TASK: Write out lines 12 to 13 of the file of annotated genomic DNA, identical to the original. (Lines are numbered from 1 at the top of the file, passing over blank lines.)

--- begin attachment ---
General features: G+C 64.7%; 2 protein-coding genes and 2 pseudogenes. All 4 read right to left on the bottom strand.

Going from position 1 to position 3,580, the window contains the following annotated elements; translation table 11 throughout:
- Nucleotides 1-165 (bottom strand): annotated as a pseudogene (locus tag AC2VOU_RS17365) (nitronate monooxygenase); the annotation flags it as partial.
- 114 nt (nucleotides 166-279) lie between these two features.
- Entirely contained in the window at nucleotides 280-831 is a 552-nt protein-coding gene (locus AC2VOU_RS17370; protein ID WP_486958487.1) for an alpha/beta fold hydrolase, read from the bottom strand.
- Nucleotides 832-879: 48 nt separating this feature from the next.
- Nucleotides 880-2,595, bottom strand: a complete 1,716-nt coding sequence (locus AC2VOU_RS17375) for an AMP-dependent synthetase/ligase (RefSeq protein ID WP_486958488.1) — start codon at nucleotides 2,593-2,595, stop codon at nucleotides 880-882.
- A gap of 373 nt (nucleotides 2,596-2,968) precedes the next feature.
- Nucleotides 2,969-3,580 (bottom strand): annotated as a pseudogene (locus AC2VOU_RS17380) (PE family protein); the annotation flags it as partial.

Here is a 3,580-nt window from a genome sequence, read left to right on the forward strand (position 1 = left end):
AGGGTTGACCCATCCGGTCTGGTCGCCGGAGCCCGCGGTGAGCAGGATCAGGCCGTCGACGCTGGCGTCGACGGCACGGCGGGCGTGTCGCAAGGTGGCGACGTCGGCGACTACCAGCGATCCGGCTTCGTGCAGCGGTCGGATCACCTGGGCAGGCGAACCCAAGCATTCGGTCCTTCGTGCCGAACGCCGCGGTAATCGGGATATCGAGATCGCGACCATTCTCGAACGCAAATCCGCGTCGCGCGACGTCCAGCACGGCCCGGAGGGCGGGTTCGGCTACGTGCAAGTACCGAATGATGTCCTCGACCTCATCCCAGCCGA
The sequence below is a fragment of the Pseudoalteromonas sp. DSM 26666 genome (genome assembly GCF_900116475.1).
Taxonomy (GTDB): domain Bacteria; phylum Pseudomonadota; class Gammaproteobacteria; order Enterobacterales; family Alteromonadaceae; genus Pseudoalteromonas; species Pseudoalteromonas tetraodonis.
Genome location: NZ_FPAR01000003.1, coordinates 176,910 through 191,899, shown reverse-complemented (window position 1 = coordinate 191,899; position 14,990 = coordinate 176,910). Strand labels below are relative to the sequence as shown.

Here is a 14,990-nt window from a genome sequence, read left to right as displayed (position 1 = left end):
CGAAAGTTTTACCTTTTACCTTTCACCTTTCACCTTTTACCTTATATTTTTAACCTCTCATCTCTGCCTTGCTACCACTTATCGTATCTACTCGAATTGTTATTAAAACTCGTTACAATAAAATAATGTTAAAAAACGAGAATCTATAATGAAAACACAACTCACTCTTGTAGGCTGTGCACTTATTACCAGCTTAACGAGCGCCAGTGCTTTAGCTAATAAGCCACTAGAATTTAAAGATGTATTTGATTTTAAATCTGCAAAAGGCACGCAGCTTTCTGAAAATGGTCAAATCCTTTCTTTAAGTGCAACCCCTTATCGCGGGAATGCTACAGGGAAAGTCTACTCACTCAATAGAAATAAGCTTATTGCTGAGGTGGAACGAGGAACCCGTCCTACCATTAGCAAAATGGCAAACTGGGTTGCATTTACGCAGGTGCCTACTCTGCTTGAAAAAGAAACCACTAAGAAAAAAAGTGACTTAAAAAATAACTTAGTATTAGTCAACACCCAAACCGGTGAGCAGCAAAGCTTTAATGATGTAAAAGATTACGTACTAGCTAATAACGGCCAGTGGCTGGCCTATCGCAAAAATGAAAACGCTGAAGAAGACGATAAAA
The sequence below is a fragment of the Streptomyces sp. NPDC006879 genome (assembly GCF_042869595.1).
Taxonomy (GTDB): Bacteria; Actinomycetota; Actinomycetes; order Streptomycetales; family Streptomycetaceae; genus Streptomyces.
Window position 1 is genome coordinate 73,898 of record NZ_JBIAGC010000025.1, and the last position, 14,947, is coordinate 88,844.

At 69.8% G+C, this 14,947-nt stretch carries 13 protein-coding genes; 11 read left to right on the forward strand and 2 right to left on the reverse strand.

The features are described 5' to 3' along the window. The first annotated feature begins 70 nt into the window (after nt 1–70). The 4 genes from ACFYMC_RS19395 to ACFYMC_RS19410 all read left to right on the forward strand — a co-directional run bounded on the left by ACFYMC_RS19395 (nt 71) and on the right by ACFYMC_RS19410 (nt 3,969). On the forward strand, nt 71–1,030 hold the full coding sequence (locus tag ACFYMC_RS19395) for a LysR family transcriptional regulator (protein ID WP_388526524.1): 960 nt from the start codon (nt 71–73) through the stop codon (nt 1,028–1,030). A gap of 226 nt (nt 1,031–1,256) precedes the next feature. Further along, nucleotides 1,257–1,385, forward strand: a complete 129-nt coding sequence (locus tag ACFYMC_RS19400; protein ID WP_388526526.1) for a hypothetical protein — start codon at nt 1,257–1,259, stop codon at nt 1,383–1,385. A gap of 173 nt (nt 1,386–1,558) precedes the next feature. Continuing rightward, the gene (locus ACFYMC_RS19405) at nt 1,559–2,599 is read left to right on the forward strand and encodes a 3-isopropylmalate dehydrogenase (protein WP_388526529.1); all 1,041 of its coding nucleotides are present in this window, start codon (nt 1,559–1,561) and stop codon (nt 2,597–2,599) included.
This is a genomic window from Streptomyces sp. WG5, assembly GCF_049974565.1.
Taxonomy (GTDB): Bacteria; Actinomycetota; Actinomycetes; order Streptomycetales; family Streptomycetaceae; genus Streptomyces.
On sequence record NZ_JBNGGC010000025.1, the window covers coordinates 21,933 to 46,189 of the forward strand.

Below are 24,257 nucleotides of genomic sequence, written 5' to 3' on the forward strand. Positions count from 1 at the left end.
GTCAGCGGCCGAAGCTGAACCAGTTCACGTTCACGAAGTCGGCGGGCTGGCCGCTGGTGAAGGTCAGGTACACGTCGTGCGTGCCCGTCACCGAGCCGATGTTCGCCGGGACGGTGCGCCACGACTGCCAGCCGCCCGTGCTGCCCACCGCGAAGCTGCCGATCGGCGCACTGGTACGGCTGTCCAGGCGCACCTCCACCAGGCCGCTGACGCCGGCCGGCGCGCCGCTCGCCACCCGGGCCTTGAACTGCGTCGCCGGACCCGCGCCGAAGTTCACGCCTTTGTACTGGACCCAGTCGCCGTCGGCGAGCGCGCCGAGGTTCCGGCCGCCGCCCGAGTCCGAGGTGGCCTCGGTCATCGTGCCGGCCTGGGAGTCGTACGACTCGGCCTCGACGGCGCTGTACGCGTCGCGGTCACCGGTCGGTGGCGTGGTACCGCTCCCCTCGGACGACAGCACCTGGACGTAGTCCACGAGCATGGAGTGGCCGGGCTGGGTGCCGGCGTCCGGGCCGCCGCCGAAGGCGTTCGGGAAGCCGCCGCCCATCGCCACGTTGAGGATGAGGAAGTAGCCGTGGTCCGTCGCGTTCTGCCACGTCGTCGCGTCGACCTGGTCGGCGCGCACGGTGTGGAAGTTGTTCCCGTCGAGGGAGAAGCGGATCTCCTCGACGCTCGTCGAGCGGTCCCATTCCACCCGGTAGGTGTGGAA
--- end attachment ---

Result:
The sequence below is a fragment of the Pseudoalteromonas sp. DSM 26666 genome (genome assembly GCF_900116475.1).
Taxonomy (GTDB): domain Bacteria; phylum Pseudomonadota; class Gammaproteobacteria; order Enterobacterales; family Alteromonadaceae; genus Pseudoalteromonas; species Pseudoalteromonas tetraodonis.